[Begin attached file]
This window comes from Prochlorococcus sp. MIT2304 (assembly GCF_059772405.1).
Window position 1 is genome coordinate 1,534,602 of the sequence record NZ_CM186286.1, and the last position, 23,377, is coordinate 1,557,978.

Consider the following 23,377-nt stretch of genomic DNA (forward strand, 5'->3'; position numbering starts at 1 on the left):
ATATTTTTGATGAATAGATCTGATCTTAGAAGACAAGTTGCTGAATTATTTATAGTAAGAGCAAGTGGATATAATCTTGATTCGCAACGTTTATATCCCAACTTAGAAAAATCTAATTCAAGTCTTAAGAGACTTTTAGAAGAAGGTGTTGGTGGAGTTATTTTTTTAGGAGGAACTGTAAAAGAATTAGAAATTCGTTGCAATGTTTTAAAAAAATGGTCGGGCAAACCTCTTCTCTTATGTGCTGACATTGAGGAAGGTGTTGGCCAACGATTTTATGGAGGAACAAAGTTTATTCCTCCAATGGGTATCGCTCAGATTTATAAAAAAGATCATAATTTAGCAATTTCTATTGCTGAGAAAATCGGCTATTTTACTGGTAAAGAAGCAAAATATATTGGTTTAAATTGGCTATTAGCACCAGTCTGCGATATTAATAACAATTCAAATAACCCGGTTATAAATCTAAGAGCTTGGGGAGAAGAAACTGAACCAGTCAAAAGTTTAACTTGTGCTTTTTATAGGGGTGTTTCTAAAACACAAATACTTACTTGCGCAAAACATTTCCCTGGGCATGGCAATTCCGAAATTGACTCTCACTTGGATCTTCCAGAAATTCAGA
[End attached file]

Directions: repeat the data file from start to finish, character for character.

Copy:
This window comes from Prochlorococcus sp. MIT2304 (assembly GCF_059772405.1).
Window position 1 is genome coordinate 1,534,602 of the sequence record NZ_CM186286.1, and the last position, 23,377, is coordinate 1,557,978.

Consider the following 23,377-nt stretch of genomic DNA (forward strand, 5'->3'; position numbering starts at 1 on the left):
ATATTTTTGATGAATAGATCTGATCTTAGAAGACAAGTTGCTGAATTATTTATAGTAAGAGCAAGTGGATATAATCTTGATTCGCAACGTTTATATCCCAACTTAGAAAAATCTAATTCAAGTCTTAAGAGACTTTTAGAAGAAGGTGTTGGTGGAGTTATTTTTTTAGGAGGAACTGTAAAAGAATTAGAAATTCGTTGCAATGTTTTAAAAAAATGGTCGGGCAAACCTCTTCTCTTATGTGCTGACATTGAGGAAGGTGTTGGCCAACGATTTTATGGAGGAACAAAGTTTATTCCTCCAATGGGTATCGCTCAGATTTATAAAAAAGATCATAATTTAGCAATTTCTATTGCTGAGAAAATCGGCTATTTTACTGGTAAAGAAGCAAAATATATTGGTTTAAATTGGCTATTAGCACCAGTCTGCGATATTAATAACAATTCAAATAACCCGGTTATAAATCTAAGAGCTTGGGGAGAAGAAACTGAACCAGTCAAAAGTTTAACTTGTGCTTTTTATAGGGGTGTTTCTAAAACACAAATACTTACTTGCGCAAAACATTTCCCTGGGCATGGCAATTCCGAAATTGACTCTCACTTGGATCTTCCAGAAATTCAGA